HPV is generally acquired in adolescence (age 13 and up) or early adulthood and is passed from person to person through physical contact. In most cases, infection is asymptomatic (causes no discomfort) and spontaneously cleared in weeks to months. For unknown reasons, it persists in some persons, and infected sites become cancerous 20-40 years later when people are in the prime of life.
In January 2024, Scottish physicians reviewed their experience. They looked at girls born between 1988 and 1996 before the vaccine was introduced. They then looked at the rates of cervical cancer that developed in this cohort, some of whom were vaccinated and some not because they had finished school by the time the vaccine was introduced. These women are now only in their twenties and early thirties, but the results so far are impressive.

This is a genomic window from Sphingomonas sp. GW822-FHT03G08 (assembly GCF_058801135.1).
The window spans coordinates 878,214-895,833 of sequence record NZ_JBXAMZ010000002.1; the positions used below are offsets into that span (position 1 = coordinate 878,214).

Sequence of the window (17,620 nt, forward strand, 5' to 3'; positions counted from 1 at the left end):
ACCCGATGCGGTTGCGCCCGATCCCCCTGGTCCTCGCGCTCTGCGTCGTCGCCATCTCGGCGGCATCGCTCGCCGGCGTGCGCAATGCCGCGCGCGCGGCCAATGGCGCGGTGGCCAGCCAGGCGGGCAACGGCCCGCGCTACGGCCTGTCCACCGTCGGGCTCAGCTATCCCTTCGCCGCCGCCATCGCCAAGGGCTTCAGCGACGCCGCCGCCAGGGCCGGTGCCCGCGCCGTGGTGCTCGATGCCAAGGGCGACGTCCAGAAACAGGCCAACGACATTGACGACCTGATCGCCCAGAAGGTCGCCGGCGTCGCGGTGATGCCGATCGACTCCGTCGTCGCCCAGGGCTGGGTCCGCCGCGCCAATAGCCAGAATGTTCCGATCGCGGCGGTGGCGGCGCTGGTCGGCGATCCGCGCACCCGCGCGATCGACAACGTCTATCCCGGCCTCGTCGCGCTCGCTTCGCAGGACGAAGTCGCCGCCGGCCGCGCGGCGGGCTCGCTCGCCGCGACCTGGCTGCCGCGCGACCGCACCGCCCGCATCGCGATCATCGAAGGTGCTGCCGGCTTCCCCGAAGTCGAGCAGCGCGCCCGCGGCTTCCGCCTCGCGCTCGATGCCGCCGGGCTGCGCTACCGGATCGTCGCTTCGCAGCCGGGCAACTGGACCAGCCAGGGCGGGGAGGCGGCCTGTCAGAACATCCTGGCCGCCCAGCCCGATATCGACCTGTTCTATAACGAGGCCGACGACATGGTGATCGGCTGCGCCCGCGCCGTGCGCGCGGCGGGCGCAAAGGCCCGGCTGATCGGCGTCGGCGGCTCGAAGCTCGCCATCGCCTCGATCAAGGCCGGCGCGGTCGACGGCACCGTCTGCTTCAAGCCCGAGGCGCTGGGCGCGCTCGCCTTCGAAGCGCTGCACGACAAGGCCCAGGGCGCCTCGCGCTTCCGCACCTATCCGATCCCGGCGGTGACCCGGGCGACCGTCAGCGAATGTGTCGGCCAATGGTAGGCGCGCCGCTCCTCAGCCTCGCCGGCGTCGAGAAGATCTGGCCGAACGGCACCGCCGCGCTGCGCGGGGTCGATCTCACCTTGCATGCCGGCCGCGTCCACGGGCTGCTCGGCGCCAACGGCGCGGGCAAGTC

For girls vaccinated at 12-13, there were NO cases of cervical cancer to date. For girls 14 and up at vaccination, the rate was 3.8 cases of cervical cancer/100,000 children. For the non-vaccinated group, the rate was 8.2 cases/100,000.1 These differences will only increase with time.
Another recent study from Finland suggests that vaccinating boys significantly protects the whole population, as "herd immunity" is achieved at much lower rates of vaccination than if only girls are targeted.2
The reason there are few or no studies from the US is that we have no uniform policy to achieve high vaccination rates. Vaccination against HPV is not mandated in the US, but that does not mean that it is not very important. The most significant barrier to vaccination is the failure of health care providers to recommend it and the failure of parents to request it. Essentially, it's up to you to ask for it!
Sources: 1. Journal of the National Cancer Institute, Vol 116, #1, Jan. 22, 2024; 2. Cell Host and Microbe, Vol 31, #11, November 08, 2023